3. Lori, I’ll take head-itching over a migraine any day. Boo! Take care of yourself as you start through the exciting/stressful business of promoting your novel.

    Gee, thanks, Christina, now you’ve mentioned two new sites I don’t know about! I at least have to take a peek at them.

  4. Sometimes it is easy to forget that stress on your mind and body doesn’t come just from difficult times in one’s life. I hope this second book promotion period will be a success without the itching! For stress relief, I love losing myself in a good movie.

  5. Thanks, Terry, for a much-needed reminder that the world won’t stop spinning if you don’t do every little thing you think you should. Stress for me takes the form of anxiety, and one way I know I’m pushing myself too hard is that I don’t take time to read the books on my list–like The Last Death of Jack Harbin .

  6. Welcome, Terry! One thing I’m curious about — did your rash come back pre-launch for JACK HARBIN? Hope not! But maybe the high stress we’re talking about is peculiar to debut novel pre-launches?

    I’m an eye twitcher too. However, last week my leg started to twitch too — like restless leg syndrome. That’s a new one. So now, I must ask myself, why I’m drinking so much coffee. So glad you’re here, Terry!

  7. Thanks so much for being our guest today, Terry, and for the important reminder that we need to take care of ourselves always! I have a tendency to be a very proactive, very “I’ve got this all under control” type of person, but I have noticed myself getting more and more overwhelmed as my book launch approaches. I’m going to take your advice and schedule in some “me” time amidst all the promo and planning.

  8. First of all, let me say I’m not a writer. However, I am a huge fan of writers and love to watch the process of new writers getting published, it’s very interesting to see the development of books and those who write them. Never having had any interest in writing, reading is on the other hand 2nd only to breathing. Reading your blog was fascinating, because I’ve had this small rash that’s been itching for about 2, 3 weeks and constant headaches. I NEVER have headaches! Now I’m beginning to think it’s stress: having taken care of a beloved, dying dog and now grieving his passing, it hit home, I’m stressed…The rash is in 2 spots now and the headaches start when I’ve been reading for a while. What? Reading, I don’t get headaches when I read! So thank you for the blog, I must start up again with my painting or knitting, time to get rid of the stress.

  9. Natalia, you soud a lot like me. I’ve always thought the if I’m just organized enough, I can do anything and everything. The problem with promoting a book is that there’s always “one more thing” that can be done. One more blog you can write, one more reading, one more group of people to notify, etc. I keep reminding myself that there are writers I never heard doing any promotion. They just write another book. I don’t think I can stop myself from doing the promotion, but I can surely make a plan and promise myself to do that and no more….well, maybe a little more. 🙂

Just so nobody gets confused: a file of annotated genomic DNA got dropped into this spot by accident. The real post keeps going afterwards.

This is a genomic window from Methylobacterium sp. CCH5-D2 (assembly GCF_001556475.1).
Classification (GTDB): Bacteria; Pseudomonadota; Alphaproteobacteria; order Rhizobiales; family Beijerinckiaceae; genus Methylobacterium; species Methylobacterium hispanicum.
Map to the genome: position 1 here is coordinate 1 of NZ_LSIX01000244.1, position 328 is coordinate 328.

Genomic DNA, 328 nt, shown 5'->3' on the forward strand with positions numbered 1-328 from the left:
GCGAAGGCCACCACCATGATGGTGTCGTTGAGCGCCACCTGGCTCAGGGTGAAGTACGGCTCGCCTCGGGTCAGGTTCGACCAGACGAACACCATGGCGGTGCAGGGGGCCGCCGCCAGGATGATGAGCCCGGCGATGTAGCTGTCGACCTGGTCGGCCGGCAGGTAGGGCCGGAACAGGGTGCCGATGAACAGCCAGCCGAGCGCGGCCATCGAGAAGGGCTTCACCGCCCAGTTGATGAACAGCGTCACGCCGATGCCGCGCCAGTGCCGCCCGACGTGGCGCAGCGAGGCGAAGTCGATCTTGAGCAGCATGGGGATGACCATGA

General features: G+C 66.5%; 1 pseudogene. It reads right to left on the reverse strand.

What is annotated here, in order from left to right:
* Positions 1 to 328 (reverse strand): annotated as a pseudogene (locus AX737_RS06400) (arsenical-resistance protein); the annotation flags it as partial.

10. Terry,
    I for one was glad to have you as a Guest Blogger on “It’s Not Always a Mystery” before your rash developed because that is a way I found to handle my stress. Balancing a day job, the pr for my first book, Maxe in Blue, having a personal blog, guest blogging, traveling, planning a daughter’s wedding, handling family responsibiliities (occasionally saying hi to my husband …rarely making time for our friends), I, like you, took a deep breath and then opted to prioritize and to delegate. I write for two blogs now, but instead of doing it all, I only write for The Stiletto Gsng on the 2nd and 4th Fridays of the month and for “It’s Not Always a Mystery one Monday a month. The other Monday, I delegate by having a guest blogger like you. I schedule time for me…even a little exercise, but I try to do it with friends and I rearranged my work schedule to give myself time to explore my passion for writing before the sun sets. I still am working to find the perfect balance, but the stress level has dropped tremendously…….. Oh, and the other thing I do…I make time to read again- and your first book, A killing on Cotton Hill, was one I truly enjoyed relaxing with. Looking forward to reading your new one.

  11. Deb, what a nice thing to hear–that reading my book was one of your ways to relax.

    Lisa, no the rash did not come back this time. I think the drama of a debut novel can’t be underestimated if you’ve been persevering as long as I have. It seemed like the only opportunity I would ever have to really celebrate. Of course, I knew that wasn’t true, but my reptile brain didn’t.

    The other I forgot to mention is something that Debra brought up–I have instituted a rigid schedule of workouts. I work out every day for at least 40 minutes–on the eliptical trainer and/or the stationary bike, and sometimes on a good walk. I walked around the lake Friday–about 4 miles, and it really cleared my head.

  12. When the stress attacks I have my juicy novel beside me with a cup of tea and that soothes me for hours, if not for days. Congratulations and best wishes on the release of this captivating novel.